The Future of Virtual Reality: HTC Vive Pro & Vive Focus
With the levels set for the first generation of virtual reality hardware, we can now take a look at the upcoming generation of virtual reality devices and see how they compare. As you’ll see, these headsets’ offerings vary considerably in experience quality, just like the first-generation offerings did, but the quality scale has been moved forward from the first generation of virtual reality. The high-end devices of the current generation will be blown away by some of the higher-end next-generation devices, and what may be considered low end in this second generation exceeds the first generation’s mid-tier devices. The future looks very bright for the next generation of virtual reality head-mounted displays (HMDs).
A number of companies have announced virtual reality consumer headset releases in the near future. However there is a vast ocean between announcement and a mass consumer-scale release. That ocean is littered with companies both large and small that have tried and failed to navigate the treacherous waters from announcement to final release. Failure often comes through no fault of the company or product itself. Be it competing products, a fickle customer base, or any number of potential issues, the evolution from ideation to release is a difficult climb for any product.
HTC Vive Pro
The Oculus Rift and HTC Vive had consumer releases in March and April of 2016, respectively. That may not seem that long ago, but in the virtual reality world, where time passes akin to dog years, it can seem like a lifetime. As such, it was about time for an upgrade. And an upgrade is exactly what HTC is aiming for with its new HTC Vive Pro.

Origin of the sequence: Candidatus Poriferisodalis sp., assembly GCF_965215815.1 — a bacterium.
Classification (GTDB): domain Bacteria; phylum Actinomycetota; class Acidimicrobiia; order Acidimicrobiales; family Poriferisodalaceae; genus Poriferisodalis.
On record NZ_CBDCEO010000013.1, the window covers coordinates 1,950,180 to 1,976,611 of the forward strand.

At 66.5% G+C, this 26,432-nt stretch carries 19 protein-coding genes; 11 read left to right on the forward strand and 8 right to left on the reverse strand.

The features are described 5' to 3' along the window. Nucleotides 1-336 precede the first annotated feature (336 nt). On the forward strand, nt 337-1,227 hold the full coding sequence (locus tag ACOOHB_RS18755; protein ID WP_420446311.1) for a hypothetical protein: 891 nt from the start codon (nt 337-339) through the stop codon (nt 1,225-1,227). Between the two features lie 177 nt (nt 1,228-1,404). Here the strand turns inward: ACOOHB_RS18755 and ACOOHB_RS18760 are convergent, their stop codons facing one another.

The original Vive was widely touted as one of the best consumer virtual reality experiences you could buy. Instead of trying to create an entirely new headset, HTC has instead focused on addressing some of the complaints fans had with the original Vive. The Vive Pro will increase the resolution of the original Vive from 1,080 x 1,200 per eye to 1,440 x 1,600 per eye. By all accounts, the change is akin to moving from standard-definition television to HD television.
The second feature that stands out with the Vive Pro is the new Vive Wireless Adapter. This adapter, which will work with the original Vive as well, features Intel’s WiGig technology to offer a wireless experience that operates in the 60 Ghz band. This should lead to lower latency and better performance.
Note, however, that unlike experiences that feature inside-out tracking, the Vive will still need its lighthouse sensors to positionally track users in space. Vive’s current headset, which offers six degrees of freedom tracking for its headset and controllers, has generally been regarded as one of the best in the consumer market. And early reviews point to the wireless adapter being able to retain that experience — a big step forward.
Six degrees of freedom (6DoF) refers to the ability of an object to move freely in three-dimensional space. In virtual reality, this typically refers to the ability to move forward/backward, up/down, and left/right with both orientation (rotational) tracking and positional (translation) tracking. 6DoF allows realistic movement in virtual reality worlds and increases the immersiveness of the virtual reality experience. Devices that only offer 3DoF will never feel as immersive as 6DoF devices.